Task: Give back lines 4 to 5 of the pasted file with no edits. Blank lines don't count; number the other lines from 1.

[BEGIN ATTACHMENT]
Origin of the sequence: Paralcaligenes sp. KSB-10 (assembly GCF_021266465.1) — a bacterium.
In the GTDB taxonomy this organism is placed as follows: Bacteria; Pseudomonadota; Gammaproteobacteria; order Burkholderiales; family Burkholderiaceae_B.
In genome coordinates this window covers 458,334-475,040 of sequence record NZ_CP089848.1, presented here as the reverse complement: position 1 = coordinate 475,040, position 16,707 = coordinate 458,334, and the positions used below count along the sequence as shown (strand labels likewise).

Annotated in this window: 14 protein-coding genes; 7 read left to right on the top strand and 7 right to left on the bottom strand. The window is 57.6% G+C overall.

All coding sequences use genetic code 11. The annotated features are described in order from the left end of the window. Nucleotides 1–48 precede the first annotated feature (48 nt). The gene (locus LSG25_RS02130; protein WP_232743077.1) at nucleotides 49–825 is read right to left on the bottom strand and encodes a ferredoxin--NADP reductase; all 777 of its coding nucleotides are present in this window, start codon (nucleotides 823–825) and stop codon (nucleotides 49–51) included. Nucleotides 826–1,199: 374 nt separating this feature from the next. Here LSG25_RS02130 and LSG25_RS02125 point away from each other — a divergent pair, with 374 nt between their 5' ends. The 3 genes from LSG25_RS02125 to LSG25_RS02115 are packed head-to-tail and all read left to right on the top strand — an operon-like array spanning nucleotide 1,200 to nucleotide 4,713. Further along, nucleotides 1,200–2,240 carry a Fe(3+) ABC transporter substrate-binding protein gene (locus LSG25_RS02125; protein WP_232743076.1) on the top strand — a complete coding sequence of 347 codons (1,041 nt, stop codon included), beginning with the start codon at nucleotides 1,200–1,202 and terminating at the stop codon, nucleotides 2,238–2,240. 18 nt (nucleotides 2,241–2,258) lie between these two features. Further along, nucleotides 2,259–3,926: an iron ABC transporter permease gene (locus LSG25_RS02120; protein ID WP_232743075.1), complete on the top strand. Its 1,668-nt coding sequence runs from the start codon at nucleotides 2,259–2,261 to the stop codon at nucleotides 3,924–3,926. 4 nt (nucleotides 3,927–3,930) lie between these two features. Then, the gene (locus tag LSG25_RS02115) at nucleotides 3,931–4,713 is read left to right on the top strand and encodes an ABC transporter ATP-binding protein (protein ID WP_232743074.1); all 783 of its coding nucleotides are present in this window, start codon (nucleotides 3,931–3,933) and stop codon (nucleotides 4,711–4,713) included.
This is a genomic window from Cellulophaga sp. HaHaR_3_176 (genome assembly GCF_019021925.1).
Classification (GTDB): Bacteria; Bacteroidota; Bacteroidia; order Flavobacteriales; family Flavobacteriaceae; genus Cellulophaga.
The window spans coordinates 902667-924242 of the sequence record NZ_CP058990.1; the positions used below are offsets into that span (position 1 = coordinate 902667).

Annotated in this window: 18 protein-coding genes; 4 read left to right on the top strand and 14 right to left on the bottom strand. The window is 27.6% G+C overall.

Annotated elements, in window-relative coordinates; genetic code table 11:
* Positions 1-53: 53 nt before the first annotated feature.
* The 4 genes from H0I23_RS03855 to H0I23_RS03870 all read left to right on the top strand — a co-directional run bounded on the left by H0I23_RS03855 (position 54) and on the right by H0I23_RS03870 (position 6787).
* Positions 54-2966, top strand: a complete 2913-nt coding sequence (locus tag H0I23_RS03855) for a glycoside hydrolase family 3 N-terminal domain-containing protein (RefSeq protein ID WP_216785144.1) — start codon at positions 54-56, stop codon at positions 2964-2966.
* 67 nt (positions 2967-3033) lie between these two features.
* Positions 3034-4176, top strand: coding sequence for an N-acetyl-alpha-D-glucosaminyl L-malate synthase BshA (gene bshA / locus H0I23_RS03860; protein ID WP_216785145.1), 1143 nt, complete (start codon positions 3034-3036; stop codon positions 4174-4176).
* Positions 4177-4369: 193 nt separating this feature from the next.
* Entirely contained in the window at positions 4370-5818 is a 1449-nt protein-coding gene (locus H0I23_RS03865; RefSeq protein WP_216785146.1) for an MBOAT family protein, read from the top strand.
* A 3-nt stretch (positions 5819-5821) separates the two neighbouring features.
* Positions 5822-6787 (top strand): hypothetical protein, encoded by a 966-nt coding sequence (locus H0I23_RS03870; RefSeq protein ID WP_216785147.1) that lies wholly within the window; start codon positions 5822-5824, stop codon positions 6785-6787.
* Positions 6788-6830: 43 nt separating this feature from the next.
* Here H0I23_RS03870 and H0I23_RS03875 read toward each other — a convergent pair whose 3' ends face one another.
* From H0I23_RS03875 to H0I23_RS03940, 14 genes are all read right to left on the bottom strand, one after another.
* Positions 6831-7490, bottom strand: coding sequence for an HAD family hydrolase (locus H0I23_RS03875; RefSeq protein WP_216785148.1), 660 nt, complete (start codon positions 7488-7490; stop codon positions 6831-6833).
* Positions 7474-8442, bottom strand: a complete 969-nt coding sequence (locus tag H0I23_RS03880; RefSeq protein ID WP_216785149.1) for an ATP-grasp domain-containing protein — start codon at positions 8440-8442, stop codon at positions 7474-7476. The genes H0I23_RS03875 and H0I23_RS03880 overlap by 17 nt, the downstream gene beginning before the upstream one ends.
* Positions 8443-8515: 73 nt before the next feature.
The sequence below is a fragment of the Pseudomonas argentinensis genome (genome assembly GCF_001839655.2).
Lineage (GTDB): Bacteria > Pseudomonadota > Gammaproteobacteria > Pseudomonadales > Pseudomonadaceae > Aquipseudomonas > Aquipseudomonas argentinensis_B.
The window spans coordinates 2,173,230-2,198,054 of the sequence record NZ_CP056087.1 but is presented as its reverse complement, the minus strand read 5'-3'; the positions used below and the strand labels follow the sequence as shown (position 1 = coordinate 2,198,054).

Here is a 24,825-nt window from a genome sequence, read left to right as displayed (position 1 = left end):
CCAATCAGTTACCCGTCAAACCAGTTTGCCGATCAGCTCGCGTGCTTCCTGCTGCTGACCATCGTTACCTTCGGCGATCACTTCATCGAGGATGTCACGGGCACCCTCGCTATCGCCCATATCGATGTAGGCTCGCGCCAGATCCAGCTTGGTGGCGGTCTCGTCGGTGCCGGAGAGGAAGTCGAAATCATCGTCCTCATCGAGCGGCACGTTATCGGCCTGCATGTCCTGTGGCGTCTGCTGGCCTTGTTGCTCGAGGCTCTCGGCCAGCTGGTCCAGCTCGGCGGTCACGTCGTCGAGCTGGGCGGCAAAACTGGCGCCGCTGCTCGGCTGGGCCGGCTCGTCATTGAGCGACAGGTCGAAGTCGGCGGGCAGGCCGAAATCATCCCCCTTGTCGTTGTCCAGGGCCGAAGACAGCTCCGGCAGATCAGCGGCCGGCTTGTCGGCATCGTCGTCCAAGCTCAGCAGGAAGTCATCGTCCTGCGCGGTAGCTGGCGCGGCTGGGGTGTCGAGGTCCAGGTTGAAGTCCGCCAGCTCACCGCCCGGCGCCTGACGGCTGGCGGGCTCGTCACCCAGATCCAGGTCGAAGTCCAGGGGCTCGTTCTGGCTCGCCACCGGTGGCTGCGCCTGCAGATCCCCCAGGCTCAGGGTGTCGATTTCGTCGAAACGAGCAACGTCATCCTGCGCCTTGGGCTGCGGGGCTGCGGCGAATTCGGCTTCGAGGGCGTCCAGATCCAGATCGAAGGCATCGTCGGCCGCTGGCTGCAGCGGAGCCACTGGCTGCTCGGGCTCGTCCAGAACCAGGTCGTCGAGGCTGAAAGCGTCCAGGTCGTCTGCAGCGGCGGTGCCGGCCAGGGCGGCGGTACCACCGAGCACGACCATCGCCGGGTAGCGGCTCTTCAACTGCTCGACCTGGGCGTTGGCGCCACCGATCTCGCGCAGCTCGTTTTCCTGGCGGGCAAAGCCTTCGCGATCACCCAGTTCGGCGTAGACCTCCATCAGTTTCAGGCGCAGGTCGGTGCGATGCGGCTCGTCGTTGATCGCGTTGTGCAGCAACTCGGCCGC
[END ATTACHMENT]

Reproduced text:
Annotated in this window: 14 protein-coding genes; 7 read left to right on the top strand and 7 right to left on the bottom strand. The window is 57.6% G+C overall.

All coding sequences use genetic code 11. The annotated features are described in order from the left end of the window. Nucleotides 1–48 precede the first annotated feature (48 nt). The gene (locus LSG25_RS02130; protein WP_232743077.1) at nucleotides 49–825 is read right to left on the bottom strand and encodes a ferredoxin--NADP reductase; all 777 of its coding nucleotides are present in this window, start codon (nucleotides 823–825) and stop codon (nucleotides 49–51) included. Nucleotides 826–1,199: 374 nt separating this feature from the next. Here LSG25_RS02130 and LSG25_RS02125 point away from each other — a divergent pair, with 374 nt between their 5' ends. The 3 genes from LSG25_RS02125 to LSG25_RS02115 are packed head-to-tail and all read left to right on the top strand — an operon-like array spanning nucleotide 1,200 to nucleotide 4,713. Further along, nucleotides 1,200–2,240 carry a Fe(3+) ABC transporter substrate-binding protein gene (locus LSG25_RS02125; protein WP_232743076.1) on the top strand — a complete coding sequence of 347 codons (1,041 nt, stop codon included), beginning with the start codon at nucleotides 1,200–1,202 and terminating at the stop codon, nucleotides 2,238–2,240. 18 nt (nucleotides 2,241–2,258) lie between these two features. Further along, nucleotides 2,259–3,926: an iron ABC transporter permease gene (locus LSG25_RS02120; protein ID WP_232743075.1), complete on the top strand. Its 1,668-nt coding sequence runs from the start codon at nucleotides 2,259–2,261 to the stop codon at nucleotides 3,924–3,926. 4 nt (nucleotides 3,927–3,930) lie between these two features. Then, the gene (locus tag LSG25_RS02115) at nucleotides 3,931–4,713 is read left to right on the top strand and encodes an ABC transporter ATP-binding protein (protein ID WP_232743074.1); all 783 of its coding nucleotides are present in this window, start codon (nucleotides 3,931–3,933) and stop codon (nucleotides 4,711–4,713) included.